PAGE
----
What ideas have consequences in Himmelfarb’s work? Most prominently, she contends, in The De-Moralization of Society: From Victorian Virtues to Modern Values and elsewhere, that what the Victorians referred to as “virtue,” or morality, shaped the culture of nineteenth century Britain (and America) to a greater degree than did the political economy. In this, Himmelfarb thinks she proves wrong one of the more popular passages from The Communist Manifesto, about how the bourgeoisie has “pitilessly torn asunder the motley feudal ties…[and] the family its sentimental veil…” Marx and Engels were wrong since Victorian virtues, for example, made the traditional family stronger than ever in nineteenth century Britain, at the height of rapid industrialization. For Himmelfarb, this goes to her larger point that capitalism is not to blame for our contemporary pathologies: crime, illegitimacy, welfare dependency, pornography—the usual litany (see Charles Murray for a complete run-down). Older ideas about work and thrift kept people in line in spite of the “all that is solid melts into air” vertigo experience of capitalism or modernity. Rather than capitalism, Himmelfarb argues, the cultural and moral shift that took place during the sixties is to blame for our current pathological society. Duh, it’s the sixties! Always the sixties!
Himmelfarb’s dissonant interpretation raises three questions for me:
1) Must intellectual history be all ideas or all material? All text or all context? One or the other?
It seems to me that the new intellectual history as practiced by those who write for this blog, and as practiced by most of those who regularly attend the USIH conference, seeks to situate ideas in cultural context without necessarily reducing those ideas to some opaque reflection of “reality.” In other words, it’s not a question of either-or.
2) Even if Himmelfarb is correct in her assertion that major cultural changes did not obliterate Victorian values until the 1960s—dubious, but OK—why does this prove Marx wrong? Is there a statute of limitations on the “all that is solid melts into air” theory of dissolution?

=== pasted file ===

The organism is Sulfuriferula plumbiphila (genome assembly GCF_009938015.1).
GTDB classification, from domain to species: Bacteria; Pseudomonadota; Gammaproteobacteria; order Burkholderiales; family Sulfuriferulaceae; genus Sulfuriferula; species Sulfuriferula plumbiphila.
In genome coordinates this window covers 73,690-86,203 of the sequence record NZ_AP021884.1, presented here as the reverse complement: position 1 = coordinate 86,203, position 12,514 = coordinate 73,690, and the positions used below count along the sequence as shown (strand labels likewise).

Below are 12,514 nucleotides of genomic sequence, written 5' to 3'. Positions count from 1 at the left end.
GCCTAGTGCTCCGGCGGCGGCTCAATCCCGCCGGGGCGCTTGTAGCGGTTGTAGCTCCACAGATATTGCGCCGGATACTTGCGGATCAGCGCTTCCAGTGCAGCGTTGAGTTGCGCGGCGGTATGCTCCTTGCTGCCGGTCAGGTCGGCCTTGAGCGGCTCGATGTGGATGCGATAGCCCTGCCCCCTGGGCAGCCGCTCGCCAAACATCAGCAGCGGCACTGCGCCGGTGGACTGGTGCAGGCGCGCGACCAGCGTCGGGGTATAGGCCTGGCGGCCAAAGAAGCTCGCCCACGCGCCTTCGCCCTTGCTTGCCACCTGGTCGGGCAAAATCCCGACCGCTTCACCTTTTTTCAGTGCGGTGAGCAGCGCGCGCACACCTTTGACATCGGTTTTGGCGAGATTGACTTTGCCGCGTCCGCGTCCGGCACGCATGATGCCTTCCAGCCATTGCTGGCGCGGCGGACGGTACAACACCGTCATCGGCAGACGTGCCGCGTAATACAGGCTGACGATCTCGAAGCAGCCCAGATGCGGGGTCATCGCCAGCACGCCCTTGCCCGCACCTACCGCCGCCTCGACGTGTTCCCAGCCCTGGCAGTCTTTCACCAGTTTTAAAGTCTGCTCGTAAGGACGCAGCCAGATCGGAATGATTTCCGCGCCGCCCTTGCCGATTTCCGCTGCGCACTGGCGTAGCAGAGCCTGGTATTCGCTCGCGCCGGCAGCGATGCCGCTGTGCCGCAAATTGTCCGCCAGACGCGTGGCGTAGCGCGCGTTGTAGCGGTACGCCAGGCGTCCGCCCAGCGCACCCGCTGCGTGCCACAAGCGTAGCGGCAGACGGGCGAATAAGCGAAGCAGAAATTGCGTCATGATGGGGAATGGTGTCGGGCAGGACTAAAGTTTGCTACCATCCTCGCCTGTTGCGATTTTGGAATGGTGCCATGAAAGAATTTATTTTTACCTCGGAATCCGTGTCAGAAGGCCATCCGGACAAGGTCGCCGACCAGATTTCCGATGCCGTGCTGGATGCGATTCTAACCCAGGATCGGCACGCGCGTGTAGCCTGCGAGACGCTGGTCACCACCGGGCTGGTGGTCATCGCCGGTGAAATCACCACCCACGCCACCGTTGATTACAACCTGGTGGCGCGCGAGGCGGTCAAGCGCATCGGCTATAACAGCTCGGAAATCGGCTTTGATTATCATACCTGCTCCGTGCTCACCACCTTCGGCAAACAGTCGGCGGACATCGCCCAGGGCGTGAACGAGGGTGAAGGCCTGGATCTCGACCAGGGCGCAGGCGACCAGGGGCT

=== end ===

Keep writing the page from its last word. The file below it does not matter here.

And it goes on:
A new book by Daniel Rodgers, The Age of Fracture, which I predict will be the most talked about work of intellectual history since Louis Menand’s Metaphysical Club, implies that Marx’s thesis is a pretty good explanation for our postmodern condition. As Robert Westbrook writes in an excellent review, Rodgers “hints, much like Marx and Engels, that at the bottom of things lay the powerfully destabilizing impact of capitalism.”
3) Why do neoconservatives always blame the Sixties?
This is one of the major currents of intellectual history that I am exploring at length in researching and writing my book on the culture wars. There are several reasons for this, most of which I won’t get into here for reasons of time and space (this is already far too long for a blog post!) A major reason, though, is the neoconservative distaste for antinomianism. This is made clear in a new biography of Norman Podhoretz, who, as editor of Commentary from 1960 to 1995, was equally if not more important than Kristol in delineating the neoconservative mind. Podhoretz had a longstanding yet latent (in terms of outspokenness) distaste for antinomianism and sexual liberation, revealed as early as 1958, when he wrote a scathing Partisan Review essay on the Beats, titled, “The Know-Nothing Bohemians.” Anti-antinomianism became foundational to his distaste for the sixties.
Of course, not all of the neoconservatives rooted the origins of cultural demise in the sixties. Robert Bork, in Slouching Towards Gomorrah (don’t you love that title!) argued that the sixties enshrined the radical individualism of the Declaration of Independence. Allan Bloom went much further back. For him, it was all downhill after Plato. But the larger point: the sixties formed the neoconservative view on American culture. Thus, if neoliberalism is, as I argued a few weeks ago, the spirit of the sixties, neoconservatism is the spirit of the anti-sixties.